Art student jailed for harassing innocent family over drug debt has jail term reduced

A future art student who was sentenced to four years in prison for harassing an innocent husband and wife over an €8,500 drug debt owed by their son has had his prison sentence reduced on appeal.

Karl Hughes, who received an offer of a place to study at the National College of Art and Design (NCAD), had threatened to kill the couple’s son unless the money was paid.

CCTV cameras at the front of the victims’ home recorded Hughes repeatedly knocking on the door and shouting at the couple: “I told you I wanted my money.”

In another incident, he was clearly seen kicking the family’s door and shouting threats at the house.

The couple felt so intimidated by Hughes’ actions, which only stopped after complaining to Gardai, that they put the house they had lived in for more than 20 years on the market.

Hughes (28), formerly of Castleknock Meadows, Laurel Lodge, Dublin, but now a prisoner of Wheatfield Prison, pleaded guilty in Dublin Circuit Criminal Court to harassment of the Kennedy family at their home in Rathfarnham, Dublin between April and September 2019.

He was sentenced to four years in prison by Judge Martin Nolan last May.

Hughes then appealed against the severity of the sentence.

In a judgment delivered by the President of the Court, Judge George Birmingham, on January 24, sitting with Judge John Edwards and Judge Una Ní Raifeartaigh, Hughes’ behavior was described as a “serious offence”.

The family targeted by the harassment, Judge Birmingham continued, were “totally blameless individuals who had been made vulnerable by the conduct of their son”.

However, the judge said the court decided to suspend the final year of the four-year sentence imposed on Hughes to encourage his rehabilitation.

At an earlier hearing (January 21), details of an offer Hughes had received from NCAD were given to the Court of Appeal by defense attorney John Fitzgerald SC as he told the court at three judges that the prison sentence imposed on his client had been excessive. .

The lawyer explained that his client had been diagnosed with depression and was not taking his medication at the time of the offence, and had also abused alcohol.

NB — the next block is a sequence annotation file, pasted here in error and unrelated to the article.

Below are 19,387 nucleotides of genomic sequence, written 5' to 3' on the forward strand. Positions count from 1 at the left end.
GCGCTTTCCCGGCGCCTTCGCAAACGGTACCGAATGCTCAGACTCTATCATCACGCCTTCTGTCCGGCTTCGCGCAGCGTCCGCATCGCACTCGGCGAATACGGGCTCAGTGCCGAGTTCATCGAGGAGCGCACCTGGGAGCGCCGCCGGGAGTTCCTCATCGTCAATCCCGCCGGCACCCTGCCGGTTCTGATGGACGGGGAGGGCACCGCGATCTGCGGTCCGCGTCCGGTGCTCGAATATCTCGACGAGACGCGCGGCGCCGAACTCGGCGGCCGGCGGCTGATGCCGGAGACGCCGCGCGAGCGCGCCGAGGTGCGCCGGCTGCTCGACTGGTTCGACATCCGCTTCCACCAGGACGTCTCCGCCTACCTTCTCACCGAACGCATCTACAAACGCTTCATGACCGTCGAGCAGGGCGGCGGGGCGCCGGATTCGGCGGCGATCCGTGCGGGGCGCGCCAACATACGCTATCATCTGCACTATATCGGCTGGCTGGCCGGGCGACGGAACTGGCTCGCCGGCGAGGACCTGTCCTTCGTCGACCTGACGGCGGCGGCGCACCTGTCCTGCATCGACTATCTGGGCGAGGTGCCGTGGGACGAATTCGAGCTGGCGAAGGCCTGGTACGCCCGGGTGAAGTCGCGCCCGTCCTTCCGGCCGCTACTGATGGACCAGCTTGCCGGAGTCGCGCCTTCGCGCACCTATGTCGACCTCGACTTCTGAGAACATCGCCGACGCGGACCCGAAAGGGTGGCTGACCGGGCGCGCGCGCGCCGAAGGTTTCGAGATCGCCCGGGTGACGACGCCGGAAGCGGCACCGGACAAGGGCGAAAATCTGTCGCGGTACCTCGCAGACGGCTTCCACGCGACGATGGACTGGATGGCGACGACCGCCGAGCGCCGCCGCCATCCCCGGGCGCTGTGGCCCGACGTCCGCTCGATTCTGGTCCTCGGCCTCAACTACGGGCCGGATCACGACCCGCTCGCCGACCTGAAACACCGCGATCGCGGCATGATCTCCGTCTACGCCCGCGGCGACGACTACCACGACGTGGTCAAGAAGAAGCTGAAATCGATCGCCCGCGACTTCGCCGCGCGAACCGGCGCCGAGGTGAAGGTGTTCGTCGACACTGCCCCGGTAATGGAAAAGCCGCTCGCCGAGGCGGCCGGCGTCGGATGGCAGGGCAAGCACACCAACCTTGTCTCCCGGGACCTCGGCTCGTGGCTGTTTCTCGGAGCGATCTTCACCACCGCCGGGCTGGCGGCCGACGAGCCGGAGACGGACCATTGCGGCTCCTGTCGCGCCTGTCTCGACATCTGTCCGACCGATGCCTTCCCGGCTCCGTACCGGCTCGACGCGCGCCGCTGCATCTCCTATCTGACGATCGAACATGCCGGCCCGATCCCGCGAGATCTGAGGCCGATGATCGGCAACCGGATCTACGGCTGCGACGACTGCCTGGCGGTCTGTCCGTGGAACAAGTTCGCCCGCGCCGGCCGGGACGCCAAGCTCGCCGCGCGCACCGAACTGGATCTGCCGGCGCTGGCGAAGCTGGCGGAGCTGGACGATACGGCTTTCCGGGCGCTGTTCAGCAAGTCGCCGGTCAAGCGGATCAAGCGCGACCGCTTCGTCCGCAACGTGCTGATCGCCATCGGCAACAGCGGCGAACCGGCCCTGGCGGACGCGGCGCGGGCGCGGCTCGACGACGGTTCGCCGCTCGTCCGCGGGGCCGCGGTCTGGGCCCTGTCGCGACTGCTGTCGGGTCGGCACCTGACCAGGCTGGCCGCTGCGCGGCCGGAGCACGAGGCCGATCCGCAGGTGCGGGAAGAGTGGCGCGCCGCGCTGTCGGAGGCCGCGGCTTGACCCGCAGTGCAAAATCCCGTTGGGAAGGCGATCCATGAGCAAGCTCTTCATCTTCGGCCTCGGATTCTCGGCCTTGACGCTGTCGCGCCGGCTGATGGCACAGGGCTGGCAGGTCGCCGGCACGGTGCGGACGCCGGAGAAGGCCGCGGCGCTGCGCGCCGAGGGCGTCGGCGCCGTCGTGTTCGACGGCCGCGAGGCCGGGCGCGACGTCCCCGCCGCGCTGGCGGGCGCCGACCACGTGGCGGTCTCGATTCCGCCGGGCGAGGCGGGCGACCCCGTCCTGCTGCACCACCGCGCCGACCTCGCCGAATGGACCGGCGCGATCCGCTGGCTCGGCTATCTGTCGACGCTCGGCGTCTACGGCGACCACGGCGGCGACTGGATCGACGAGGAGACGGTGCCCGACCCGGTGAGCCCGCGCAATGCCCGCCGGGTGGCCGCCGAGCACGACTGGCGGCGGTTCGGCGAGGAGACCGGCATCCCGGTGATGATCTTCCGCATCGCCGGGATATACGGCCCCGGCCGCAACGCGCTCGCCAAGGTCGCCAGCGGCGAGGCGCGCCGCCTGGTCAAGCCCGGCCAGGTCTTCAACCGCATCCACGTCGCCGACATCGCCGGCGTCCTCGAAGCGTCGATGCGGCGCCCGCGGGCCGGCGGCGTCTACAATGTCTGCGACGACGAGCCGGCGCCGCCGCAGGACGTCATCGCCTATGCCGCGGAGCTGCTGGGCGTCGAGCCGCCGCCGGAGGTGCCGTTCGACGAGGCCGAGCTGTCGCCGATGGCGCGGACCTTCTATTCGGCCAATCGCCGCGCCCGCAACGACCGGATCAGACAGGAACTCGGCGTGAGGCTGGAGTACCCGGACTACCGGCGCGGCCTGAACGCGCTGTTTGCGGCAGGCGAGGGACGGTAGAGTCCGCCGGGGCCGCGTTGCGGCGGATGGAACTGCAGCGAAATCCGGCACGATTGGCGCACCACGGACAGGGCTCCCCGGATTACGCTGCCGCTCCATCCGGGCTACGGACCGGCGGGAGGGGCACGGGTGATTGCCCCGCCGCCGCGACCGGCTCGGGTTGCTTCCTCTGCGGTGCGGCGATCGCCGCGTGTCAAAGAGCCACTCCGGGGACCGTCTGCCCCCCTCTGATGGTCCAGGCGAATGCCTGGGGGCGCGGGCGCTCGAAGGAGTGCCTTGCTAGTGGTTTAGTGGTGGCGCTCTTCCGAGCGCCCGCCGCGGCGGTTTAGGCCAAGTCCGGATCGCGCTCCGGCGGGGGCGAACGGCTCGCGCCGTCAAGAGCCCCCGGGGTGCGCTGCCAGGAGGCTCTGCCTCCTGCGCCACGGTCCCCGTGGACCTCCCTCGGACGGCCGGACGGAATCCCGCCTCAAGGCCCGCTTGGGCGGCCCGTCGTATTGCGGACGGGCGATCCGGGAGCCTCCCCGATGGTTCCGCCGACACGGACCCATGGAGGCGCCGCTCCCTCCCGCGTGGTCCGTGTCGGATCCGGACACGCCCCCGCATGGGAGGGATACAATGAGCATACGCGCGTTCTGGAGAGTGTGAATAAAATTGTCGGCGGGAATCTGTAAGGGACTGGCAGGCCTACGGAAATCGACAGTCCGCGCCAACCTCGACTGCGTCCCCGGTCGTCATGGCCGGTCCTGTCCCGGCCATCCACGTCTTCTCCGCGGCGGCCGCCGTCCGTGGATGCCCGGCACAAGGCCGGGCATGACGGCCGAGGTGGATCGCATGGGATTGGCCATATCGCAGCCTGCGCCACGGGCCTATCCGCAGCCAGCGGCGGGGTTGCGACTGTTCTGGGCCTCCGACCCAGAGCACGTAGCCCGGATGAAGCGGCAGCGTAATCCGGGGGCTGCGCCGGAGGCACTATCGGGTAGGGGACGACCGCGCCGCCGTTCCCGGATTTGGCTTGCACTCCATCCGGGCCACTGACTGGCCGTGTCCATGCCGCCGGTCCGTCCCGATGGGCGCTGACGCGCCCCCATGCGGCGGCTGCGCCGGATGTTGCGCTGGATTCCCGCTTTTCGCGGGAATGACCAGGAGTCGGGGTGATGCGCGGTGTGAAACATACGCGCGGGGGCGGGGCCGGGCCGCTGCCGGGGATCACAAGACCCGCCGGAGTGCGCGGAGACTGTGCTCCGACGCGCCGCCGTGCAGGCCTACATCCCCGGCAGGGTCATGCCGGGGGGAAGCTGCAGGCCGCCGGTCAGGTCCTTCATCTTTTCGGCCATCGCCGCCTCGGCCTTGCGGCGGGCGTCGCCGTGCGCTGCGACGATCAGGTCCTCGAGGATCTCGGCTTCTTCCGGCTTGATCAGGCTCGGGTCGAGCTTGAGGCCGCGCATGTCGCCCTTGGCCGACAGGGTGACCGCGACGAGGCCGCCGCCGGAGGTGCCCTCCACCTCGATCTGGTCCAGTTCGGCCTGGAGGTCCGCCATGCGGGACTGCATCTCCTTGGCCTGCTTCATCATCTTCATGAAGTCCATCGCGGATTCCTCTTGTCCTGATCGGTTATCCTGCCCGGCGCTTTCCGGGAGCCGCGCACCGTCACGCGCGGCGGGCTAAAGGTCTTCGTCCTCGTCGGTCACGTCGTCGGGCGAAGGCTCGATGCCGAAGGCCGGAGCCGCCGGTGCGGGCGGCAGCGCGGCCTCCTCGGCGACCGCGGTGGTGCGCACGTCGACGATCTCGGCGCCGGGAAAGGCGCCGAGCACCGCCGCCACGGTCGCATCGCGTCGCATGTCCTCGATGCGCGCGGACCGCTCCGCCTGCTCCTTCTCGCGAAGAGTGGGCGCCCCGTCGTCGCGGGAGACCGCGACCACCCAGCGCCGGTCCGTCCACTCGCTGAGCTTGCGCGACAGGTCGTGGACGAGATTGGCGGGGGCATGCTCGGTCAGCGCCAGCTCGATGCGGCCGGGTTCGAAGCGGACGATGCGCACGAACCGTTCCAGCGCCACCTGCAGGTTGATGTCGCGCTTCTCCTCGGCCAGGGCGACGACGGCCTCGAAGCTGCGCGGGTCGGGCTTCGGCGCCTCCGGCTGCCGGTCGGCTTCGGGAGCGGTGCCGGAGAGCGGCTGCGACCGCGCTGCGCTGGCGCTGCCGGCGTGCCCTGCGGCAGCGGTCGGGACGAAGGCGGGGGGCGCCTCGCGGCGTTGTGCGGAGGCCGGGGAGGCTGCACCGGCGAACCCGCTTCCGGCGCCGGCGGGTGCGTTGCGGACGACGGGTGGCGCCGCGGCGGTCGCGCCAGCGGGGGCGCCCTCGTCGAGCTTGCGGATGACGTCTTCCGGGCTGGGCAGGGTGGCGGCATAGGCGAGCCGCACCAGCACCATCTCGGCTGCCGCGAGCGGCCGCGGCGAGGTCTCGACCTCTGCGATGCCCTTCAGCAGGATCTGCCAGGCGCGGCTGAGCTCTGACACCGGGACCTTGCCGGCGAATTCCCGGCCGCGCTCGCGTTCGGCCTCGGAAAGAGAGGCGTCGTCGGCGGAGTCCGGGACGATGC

Hughes, however, was now following medical advice regarding his treatment and there was also a job offer as well as a place at NCAD waiting for him, he added.

Mr Fitzgerald said Hughes “had mental difficulties, which he had been suffering from for some time”, and that the sentence given by Judge Nolan had been a mistake compared to lighter sentences handed down in the past for similar offences.

Mr Fitzgerald also told the court that his client had since turned over a new leaf and had not come to the attention of authorities since his arrest.

“There has been a change in his behavior,” added the lawyer.

Kieran Kelly BL, for Director of Public Prosecutions, said CCTV footage that was shown in court gave “a taste of some of the visits” Hughes made to the property.

The visits, he said, were “planned, extended and effective” in their intention “to induce maximum fear in the household”.

Mr Kelly said the harassment only ended when the family complained to Gardai and argued that the sentencing judge had correctly described the offense as “very serious misconduct and the higher end of the scale that could not be tolerated”.

During the hearing of submissions, Judge Birmingham noted that the victims were so terrified of Hughes’ actions that they felt compelled to put their 24-year-old home on the market.

“It’s a different order of severity,” he said.

Earlier evidence.

Hughes’ brother, Cian (31), was convicted of the same offense and sentenced to two and a half years in prison.

At Dublin Circuit Criminal Court, Garda Peter Finnan told Mr Kelly, prosecuting, that the Kennedy family had already paid a man €15,000 after their son Cormac told them his life was in danger if he failed to pay a debt he owed.

The family borrowed the money because they feared for the safety of people in the house, including their elderly grandmother who lived with them.

The grandmother died in March 2019 and two weeks after the grandmother’s funeral, Karl Hughes called home and asked for Cormac, Gda Finnan said.

After this encounter, Cormac took a backpack and his passport and left the house. He has not returned to live in the family home since.

Gda Finnan said that a few days later Karl Hughes came home and that was when the harassment started. He said Cormac owed him €8,500. He threatened the family and said he would call back with backup.

The court heard Karl called the Kennedy home five times and his brother Cian was with him on three of those occasions.

“It was a tsunami of fear that constantly overwhelmed us. We lived in a suspended existence dominated by fear of the unknown,” Deirdre Kennedy said in her impact statement, adding that the family “experienced utter terror and felt beleaguered.”

“The legacy of this crime is a horrifying part of our 2019 family history that will have lasting consequences for us, a family,” she said.

Kayleen C. Rice